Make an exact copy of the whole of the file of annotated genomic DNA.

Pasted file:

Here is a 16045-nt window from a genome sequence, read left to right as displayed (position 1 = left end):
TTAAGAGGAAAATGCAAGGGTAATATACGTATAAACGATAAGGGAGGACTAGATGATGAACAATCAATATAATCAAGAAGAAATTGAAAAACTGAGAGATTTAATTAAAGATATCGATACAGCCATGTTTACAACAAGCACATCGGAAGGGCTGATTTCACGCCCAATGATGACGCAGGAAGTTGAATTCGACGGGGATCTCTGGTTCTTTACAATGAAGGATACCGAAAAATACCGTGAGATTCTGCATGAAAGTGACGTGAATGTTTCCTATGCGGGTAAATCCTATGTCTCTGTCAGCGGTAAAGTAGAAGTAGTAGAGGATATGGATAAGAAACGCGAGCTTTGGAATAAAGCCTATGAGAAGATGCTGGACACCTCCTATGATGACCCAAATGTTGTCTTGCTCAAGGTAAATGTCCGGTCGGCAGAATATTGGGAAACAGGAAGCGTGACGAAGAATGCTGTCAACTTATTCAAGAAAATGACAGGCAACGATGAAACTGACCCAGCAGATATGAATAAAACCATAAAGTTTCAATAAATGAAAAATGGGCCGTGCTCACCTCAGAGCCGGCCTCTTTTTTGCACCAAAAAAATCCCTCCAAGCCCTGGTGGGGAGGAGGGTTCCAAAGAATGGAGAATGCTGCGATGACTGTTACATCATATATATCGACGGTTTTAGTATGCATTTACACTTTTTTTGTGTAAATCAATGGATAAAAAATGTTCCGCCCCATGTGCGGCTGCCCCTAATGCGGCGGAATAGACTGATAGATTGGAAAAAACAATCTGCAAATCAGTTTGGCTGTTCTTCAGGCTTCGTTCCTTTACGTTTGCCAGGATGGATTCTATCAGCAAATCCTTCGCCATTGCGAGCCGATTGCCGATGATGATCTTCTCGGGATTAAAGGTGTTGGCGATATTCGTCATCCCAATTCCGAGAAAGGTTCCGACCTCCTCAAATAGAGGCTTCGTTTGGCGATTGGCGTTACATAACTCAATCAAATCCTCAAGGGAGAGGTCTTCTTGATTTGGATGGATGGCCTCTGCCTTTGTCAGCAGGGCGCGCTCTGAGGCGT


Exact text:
Here is a 16045-nt window from a genome sequence, read left to right as displayed (position 1 = left end):
TTAAGAGGAAAATGCAAGGGTAATATACGTATAAACGATAAGGGAGGACTAGATGATGAACAATCAATATAATCAAGAAGAAATTGAAAAACTGAGAGATTTAATTAAAGATATCGATACAGCCATGTTTACAACAAGCACATCGGAAGGGCTGATTTCACGCCCAATGATGACGCAGGAAGTTGAATTCGACGGGGATCTCTGGTTCTTTACAATGAAGGATACCGAAAAATACCGTGAGATTCTGCATGAAAGTGACGTGAATGTTTCCTATGCGGGTAAATCCTATGTCTCTGTCAGCGGTAAAGTAGAAGTAGTAGAGGATATGGATAAGAAACGCGAGCTTTGGAATAAAGCCTATGAGAAGATGCTGGACACCTCCTATGATGACCCAAATGTTGTCTTGCTCAAGGTAAATGTCCGGTCGGCAGAATATTGGGAAACAGGAAGCGTGACGAAGAATGCTGTCAACTTATTCAAGAAAATGACAGGCAACGATGAAACTGACCCAGCAGATATGAATAAAACCATAAAGTTTCAATAAATGAAAAATGGGCCGTGCTCACCTCAGAGCCGGCCTCTTTTTTGCACCAAAAAAATCCCTCCAAGCCCTGGTGGGGAGGAGGGTTCCAAAGAATGGAGAATGCTGCGATGACTGTTACATCATATATATCGACGGTTTTAGTATGCATTTACACTTTTTTTGTGTAAATCAATGGATAAAAAATGTTCCGCCCCATGTGCGGCTGCCCCTAATGCGGCGGAATAGACTGATAGATTGGAAAAAACAATCTGCAAATCAGTTTGGCTGTTCTTCAGGCTTCGTTCCTTTACGTTTGCCAGGATGGATTCTATCAGCAAATCCTTCGCCATTGCGAGCCGATTGCCGATGATGATCTTCTCGGGATTAAAGGTGTTGGCGATATTCGTCATCCCAATTCCGAGAAAGGTTCCGACCTCCTCAAATAGAGGCTTCGTTTGGCGATTGGCGTTACATAACTCAATCAAATCCTCAAGGGAGAGGTCTTCTTGATTTGGATGGATGGCCTCTGCCTTTGTCAGCAGGGCGCGCTCTGAGGCGT